Governments have many responsibilities related to anti-doping. They also have powers that sport organizations do not have, which are important to the fight against doping. Governments are also responsible for contributing half of WADA’s budget.

While governments cannot be signatories of the World Anti-Doping Code (Code) since it is a non-governmental document, the Code still outlines expectations of governments related to their role for anti-doping in sport, including:

  • Facilitating doping controls and supporting national testing programs
  • Encouraging the establishment of "best practice" in the labelling, marketing, and distribution of products that might contain prohibited substances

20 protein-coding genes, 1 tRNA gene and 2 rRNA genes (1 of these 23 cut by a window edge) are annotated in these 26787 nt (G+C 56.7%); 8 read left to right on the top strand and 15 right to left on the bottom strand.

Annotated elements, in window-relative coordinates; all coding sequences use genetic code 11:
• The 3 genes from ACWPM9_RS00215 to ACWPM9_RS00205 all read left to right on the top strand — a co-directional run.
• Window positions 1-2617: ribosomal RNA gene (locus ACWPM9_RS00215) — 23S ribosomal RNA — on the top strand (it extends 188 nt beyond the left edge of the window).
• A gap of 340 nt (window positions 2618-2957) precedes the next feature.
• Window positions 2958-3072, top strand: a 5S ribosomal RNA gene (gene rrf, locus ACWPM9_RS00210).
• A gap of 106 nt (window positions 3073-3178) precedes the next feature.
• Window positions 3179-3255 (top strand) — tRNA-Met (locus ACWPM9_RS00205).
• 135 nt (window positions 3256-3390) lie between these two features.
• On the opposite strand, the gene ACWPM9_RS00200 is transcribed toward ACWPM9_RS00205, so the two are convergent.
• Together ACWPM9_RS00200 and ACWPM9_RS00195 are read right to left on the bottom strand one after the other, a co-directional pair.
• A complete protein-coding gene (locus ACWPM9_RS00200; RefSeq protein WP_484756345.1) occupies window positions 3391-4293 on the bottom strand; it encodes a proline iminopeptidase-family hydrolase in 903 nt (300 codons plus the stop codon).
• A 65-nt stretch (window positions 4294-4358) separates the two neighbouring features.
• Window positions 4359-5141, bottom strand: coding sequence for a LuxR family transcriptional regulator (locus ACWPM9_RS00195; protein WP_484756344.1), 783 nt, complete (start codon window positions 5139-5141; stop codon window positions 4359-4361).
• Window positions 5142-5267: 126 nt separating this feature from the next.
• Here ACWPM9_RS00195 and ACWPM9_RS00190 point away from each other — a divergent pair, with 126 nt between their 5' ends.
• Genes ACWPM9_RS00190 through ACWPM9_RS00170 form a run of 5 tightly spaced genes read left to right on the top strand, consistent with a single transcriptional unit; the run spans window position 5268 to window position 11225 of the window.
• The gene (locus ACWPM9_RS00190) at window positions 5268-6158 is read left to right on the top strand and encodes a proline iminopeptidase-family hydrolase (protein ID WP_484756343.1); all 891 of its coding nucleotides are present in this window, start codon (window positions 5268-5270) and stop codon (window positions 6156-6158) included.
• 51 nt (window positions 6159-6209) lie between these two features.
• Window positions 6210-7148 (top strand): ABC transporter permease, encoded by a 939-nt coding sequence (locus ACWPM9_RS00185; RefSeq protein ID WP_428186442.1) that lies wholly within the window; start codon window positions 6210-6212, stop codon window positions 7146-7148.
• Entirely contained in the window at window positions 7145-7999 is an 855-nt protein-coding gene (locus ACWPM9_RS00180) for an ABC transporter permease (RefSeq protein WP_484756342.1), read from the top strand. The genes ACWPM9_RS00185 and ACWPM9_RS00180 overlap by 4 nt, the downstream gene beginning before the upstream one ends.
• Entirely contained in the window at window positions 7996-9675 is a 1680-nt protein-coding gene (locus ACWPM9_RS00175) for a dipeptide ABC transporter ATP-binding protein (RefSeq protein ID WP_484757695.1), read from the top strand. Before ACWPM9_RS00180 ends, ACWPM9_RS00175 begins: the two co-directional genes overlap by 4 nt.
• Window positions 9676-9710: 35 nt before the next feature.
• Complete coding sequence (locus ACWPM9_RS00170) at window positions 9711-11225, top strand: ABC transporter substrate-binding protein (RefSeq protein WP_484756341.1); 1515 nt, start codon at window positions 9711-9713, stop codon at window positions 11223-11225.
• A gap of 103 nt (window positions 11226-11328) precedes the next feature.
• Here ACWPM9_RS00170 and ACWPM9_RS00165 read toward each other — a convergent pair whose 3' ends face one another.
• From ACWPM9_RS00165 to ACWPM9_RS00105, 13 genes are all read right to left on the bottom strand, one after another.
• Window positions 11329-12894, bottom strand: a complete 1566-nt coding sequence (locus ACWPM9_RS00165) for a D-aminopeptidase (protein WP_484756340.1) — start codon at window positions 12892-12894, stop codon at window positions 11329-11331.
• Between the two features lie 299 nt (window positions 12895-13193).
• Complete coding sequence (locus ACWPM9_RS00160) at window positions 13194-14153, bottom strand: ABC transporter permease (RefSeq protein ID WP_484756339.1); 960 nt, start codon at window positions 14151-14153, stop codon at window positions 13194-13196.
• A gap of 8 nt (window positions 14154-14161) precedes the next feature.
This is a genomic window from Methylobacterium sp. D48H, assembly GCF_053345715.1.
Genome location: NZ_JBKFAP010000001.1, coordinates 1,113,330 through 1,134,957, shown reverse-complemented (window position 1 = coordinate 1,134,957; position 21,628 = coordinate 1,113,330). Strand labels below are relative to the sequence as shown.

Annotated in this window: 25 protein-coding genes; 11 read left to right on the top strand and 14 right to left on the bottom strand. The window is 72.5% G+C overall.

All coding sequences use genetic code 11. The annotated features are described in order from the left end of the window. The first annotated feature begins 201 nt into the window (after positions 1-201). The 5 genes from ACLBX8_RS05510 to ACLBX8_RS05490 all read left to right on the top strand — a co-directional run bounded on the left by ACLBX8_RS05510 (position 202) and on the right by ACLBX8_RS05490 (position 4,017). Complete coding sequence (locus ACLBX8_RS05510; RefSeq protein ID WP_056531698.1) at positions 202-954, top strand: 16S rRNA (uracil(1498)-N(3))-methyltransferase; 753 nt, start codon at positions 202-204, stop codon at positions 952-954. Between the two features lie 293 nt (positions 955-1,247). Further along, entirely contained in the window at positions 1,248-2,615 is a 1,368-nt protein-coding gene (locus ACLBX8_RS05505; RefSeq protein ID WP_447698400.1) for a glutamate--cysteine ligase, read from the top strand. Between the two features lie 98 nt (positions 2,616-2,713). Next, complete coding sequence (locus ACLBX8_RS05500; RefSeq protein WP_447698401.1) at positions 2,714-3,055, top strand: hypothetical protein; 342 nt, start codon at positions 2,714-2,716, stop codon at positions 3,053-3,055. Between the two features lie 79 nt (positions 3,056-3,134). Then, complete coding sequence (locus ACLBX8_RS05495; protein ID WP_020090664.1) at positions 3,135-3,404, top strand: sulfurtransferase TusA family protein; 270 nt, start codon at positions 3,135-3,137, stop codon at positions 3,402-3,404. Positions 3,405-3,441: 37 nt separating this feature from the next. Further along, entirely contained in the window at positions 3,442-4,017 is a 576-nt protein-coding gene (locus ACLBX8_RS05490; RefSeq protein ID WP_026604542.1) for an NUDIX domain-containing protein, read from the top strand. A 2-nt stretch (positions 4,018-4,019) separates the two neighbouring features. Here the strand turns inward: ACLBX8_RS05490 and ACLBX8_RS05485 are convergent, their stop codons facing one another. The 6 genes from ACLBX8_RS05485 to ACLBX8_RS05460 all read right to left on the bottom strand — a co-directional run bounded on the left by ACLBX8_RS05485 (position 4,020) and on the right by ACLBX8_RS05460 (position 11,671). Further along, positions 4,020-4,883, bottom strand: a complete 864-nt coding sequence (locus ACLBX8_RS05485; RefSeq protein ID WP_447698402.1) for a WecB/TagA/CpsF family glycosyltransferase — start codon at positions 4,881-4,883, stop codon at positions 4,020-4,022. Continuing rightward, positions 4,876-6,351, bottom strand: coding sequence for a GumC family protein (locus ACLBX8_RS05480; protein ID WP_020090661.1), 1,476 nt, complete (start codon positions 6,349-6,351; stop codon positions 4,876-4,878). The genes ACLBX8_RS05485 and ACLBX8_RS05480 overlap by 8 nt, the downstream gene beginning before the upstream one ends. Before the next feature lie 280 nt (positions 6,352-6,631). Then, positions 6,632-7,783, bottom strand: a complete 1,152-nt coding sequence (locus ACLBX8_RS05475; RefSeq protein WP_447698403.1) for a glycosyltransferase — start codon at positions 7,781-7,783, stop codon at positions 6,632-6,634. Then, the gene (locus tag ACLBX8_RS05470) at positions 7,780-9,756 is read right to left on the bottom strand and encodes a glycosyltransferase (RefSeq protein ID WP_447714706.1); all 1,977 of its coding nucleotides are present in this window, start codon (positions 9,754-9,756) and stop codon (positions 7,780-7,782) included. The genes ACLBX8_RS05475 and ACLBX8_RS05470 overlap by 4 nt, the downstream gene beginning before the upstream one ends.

• Withholding financial support from those who engage in or support doping
  • Taking measures against manufacturing and trafficking substances
  • Encouraging the establishment of codes of conduct for professions relating to sport and anti-doping
  • Funding and implementing anti-doping education and research

The Copenhagen Declaration was prepared by governments in response to the need to have a political document through which they signaled their intention to formally recognize and implement the Code through an international treaty.

Governments subsequently drafted the International Convention against Doping in Sport under the auspices of UNESCO, the United Nations body responsible for education, science, and culture, to allow formal acceptance of WADA and the Code.